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“Thousands dying” because GPs fail to refer patients

The Daily Telegraph recently reported on the growing problem of GP referrals for cancer in England – including new research suggesting that thousands of cancer patients are dying needlessly because GPs do not refer them for fast-track appointments, in spite of guidelines being in place encouraging them to do so.

The research, published in the British Medical Journal, and led by Prof Henrik Møller of Kings College, London, set out to “assess the overall effect of the English urgent referral pathway on cancer survival”. The cohort study looked at 8,049 general practices in England, linking information from the national Cancer Waiting Times database, NHS Exeter database, and National Cancer Register. This information was used to estimate mortality in patients in relation to the propensity of their general practice to use the urgent referral pathway. In total, 215,284 patients with cancer, diagnosed or first treated in England in 2009 and followed up to 2013, were included in the study.

 

It was found that during four years of follow-up, 91,620 deaths occurred, of which 51,606 (56%) occurred within the first year after diagnosis. The hazard of death was 4% lower for the 16% of patients from practices with high use of the urgent referral pathway, and 7% higher for the 37% of patients from practices with low use compared with the 47% of all patients from practices with intermediate use.

In its report, the Telegraph highlighted a further complicating factor: the fact that CCGs (clinical commissioning groups) were offering GPs bonuses for staying within their targets – essentially paying them to reduce the number of patients they refer.

Gordon Wishart, Professor of Cancer Surgery and Medical Director of Check4Cancer, comments:“The UK now has some of the worst survival rates for cancer in western Europe. A key problem is that we have a conflicted health service, seriously under-resourced and having to make cuts, whilst the demand for its services is constantly growing. For example, according to research by Breast Cancer Care the number of newly diagnosed breast cancer cases has risen by a fifth in the last decade, yet in that time there has been no rise in the number breast cancer nurse posts. There are new measures being trialled at five hospitals to drive up faster diagnoses, but more needs to be done. There is an opportunity here for employers to help by offering their own checks, to protect their workforce and in doing so safeguard their businesses.”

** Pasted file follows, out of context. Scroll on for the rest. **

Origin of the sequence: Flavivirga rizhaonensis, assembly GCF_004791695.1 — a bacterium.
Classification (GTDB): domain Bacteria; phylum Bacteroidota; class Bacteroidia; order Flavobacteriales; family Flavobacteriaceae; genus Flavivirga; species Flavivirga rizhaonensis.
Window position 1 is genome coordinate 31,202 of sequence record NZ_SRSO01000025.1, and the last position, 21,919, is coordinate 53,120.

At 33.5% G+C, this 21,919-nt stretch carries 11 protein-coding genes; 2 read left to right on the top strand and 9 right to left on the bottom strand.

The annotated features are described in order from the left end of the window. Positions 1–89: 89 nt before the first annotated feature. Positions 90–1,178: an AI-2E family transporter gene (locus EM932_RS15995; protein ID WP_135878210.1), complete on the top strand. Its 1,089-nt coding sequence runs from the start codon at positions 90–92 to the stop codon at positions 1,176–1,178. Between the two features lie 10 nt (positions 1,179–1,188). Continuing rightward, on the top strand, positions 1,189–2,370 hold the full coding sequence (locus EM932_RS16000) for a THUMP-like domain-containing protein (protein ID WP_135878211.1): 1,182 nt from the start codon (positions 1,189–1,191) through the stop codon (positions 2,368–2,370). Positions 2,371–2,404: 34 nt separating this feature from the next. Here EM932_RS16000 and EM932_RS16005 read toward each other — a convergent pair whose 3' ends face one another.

Troels Jordansen, Managing Director of Check4Cancer adds: “The incidence of cancer has steadily risen in recent years, to the extent that one in two people born after 1960 are now expected to suffer the disease at some point in their lives. This means more people than ever are turning up at GPs surgeries with undiagnosed cancers. As the name ‘general practitioner’ suggests, however, GPs are not cancer specialists. This is one of the reasons we established Check4Cancer: to make cancer-specific checks – designed and implemented by world-leading specialists in the field – more widely available. These can also be offered in the workplace as a benefit, targeting groups most at risk of particular forms of cancer, which means cases can be caught even before symptoms arise, and referrals made quickly where results indicate this is necessary. This can help relieve some of the pressure from GPs and the NHS – but most importantly, can help to save lives. The ways we approach and deal with cancer are changing, and employers are beginning to appreciate the threat that cancer poses to their businesses if they fail to act.”

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